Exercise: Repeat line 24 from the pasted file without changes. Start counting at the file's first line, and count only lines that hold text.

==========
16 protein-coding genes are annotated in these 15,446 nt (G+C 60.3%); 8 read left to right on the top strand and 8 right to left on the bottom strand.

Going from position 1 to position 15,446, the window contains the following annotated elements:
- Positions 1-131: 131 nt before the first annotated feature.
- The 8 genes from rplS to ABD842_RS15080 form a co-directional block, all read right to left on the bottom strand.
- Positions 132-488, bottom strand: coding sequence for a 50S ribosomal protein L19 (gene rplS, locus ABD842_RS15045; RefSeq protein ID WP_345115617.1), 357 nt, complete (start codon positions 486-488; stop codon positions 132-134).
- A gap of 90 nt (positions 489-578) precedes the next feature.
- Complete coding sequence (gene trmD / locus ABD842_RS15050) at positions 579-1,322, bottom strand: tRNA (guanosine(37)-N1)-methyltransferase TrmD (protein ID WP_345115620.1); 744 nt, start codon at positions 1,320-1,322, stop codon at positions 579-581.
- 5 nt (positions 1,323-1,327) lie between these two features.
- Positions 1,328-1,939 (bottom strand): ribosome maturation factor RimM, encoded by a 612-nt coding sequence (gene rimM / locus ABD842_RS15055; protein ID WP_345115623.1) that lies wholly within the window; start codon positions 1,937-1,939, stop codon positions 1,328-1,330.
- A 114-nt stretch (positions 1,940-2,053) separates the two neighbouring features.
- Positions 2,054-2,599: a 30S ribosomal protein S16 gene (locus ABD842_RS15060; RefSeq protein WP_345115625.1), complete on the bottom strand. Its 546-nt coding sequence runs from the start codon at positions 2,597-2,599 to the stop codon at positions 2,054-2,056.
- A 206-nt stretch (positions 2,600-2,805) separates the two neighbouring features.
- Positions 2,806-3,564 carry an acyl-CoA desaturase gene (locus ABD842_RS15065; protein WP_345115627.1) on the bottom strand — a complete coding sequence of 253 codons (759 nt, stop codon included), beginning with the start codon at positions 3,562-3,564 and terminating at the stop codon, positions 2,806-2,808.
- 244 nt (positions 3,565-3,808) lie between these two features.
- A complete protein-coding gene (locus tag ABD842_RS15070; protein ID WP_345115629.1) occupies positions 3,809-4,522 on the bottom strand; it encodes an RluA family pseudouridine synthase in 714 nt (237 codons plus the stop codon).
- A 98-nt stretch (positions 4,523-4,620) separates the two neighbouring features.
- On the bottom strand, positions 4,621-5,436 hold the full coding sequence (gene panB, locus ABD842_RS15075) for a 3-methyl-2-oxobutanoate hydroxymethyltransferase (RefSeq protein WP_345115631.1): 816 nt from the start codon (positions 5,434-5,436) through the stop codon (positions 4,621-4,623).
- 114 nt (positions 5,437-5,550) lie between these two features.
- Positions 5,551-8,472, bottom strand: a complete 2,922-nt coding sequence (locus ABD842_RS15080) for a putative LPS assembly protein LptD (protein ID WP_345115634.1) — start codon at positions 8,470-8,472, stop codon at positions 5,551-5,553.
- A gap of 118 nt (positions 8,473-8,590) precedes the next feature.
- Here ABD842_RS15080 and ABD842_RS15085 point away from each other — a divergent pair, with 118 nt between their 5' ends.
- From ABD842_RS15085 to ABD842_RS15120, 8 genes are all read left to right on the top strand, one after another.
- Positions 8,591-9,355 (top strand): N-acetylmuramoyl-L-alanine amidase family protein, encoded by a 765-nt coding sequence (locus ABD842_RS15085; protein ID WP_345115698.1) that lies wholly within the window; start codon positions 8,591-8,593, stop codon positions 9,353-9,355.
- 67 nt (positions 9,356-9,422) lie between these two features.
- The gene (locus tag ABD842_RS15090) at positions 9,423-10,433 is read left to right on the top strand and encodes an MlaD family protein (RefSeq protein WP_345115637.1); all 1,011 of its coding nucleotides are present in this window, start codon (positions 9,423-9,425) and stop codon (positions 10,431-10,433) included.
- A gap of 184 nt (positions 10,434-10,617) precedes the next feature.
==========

- 67 nt (positions 9,356-9,422) lie between these two features.